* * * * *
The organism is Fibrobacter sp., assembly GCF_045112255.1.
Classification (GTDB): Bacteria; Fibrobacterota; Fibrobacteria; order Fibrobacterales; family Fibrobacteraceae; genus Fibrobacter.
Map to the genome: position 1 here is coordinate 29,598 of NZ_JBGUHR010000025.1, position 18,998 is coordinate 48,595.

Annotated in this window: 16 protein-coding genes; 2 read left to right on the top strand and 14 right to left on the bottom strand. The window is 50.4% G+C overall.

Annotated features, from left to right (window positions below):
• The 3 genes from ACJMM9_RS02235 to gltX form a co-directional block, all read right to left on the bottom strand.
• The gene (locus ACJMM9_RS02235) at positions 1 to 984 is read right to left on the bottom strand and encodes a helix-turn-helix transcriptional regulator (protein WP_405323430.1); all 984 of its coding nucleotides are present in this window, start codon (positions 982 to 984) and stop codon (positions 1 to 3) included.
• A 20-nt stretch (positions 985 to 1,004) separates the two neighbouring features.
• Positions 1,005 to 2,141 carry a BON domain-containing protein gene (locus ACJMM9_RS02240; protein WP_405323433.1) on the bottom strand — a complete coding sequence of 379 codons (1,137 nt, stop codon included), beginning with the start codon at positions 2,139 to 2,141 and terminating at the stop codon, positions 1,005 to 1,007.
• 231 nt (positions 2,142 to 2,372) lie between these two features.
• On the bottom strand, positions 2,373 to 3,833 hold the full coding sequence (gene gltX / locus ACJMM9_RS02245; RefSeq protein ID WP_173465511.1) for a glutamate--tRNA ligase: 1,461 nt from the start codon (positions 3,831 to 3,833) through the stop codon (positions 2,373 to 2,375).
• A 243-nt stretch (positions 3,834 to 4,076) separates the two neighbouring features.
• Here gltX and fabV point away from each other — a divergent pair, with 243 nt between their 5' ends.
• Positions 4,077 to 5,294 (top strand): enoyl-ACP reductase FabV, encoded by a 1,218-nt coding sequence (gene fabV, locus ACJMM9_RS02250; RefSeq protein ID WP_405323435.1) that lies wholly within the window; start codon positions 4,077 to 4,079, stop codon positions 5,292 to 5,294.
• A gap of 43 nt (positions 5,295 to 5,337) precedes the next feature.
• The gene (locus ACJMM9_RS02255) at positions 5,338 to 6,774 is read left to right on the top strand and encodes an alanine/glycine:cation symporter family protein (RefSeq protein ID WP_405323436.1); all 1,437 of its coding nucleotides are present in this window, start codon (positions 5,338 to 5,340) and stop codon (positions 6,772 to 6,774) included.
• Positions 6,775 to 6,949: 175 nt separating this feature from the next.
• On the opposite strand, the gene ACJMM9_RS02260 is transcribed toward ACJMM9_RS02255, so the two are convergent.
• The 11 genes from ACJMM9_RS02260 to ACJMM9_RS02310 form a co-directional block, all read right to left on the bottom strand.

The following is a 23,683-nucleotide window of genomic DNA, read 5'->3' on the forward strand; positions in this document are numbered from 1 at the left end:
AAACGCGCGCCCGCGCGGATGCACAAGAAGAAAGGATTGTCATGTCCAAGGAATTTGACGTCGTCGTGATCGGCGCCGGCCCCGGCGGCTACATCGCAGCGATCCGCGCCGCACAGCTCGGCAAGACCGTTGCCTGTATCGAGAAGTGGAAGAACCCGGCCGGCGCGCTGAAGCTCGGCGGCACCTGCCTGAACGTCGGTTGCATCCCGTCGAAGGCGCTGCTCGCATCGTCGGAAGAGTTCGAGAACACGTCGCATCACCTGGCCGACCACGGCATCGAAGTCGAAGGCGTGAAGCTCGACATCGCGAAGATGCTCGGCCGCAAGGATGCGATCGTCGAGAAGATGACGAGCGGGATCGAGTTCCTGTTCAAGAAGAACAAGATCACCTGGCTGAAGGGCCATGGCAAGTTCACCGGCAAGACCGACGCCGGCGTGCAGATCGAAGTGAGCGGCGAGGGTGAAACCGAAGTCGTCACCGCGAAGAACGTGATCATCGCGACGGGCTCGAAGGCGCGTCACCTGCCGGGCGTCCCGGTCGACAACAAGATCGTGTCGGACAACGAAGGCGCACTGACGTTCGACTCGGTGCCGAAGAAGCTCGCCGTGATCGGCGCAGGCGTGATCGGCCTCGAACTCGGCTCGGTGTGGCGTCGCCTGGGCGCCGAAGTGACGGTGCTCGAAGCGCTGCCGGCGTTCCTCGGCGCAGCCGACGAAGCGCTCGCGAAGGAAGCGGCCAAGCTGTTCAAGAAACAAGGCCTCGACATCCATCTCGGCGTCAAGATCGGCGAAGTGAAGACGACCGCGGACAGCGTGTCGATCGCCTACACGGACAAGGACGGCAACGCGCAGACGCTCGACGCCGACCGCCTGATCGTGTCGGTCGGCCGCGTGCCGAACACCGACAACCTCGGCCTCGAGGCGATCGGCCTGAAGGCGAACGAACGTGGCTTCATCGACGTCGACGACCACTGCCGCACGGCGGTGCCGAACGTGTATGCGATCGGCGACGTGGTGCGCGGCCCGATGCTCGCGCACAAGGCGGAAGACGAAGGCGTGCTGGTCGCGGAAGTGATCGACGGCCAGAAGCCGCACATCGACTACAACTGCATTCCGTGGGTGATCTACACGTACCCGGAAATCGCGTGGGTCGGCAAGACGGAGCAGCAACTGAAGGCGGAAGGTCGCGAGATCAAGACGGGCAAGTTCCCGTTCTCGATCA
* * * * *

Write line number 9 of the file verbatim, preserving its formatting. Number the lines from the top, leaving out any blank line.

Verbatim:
• Positions 1,005 to 2,141 carry a BON domain-containing protein gene (locus ACJMM9_RS02240; protein WP_405323433.1) on the bottom strand — a complete coding sequence of 379 codons (1,137 nt, stop codon included), beginning with the start codon at positions 2,139 to 2,141 and terminating at the stop codon, positions 1,005 to 1,007.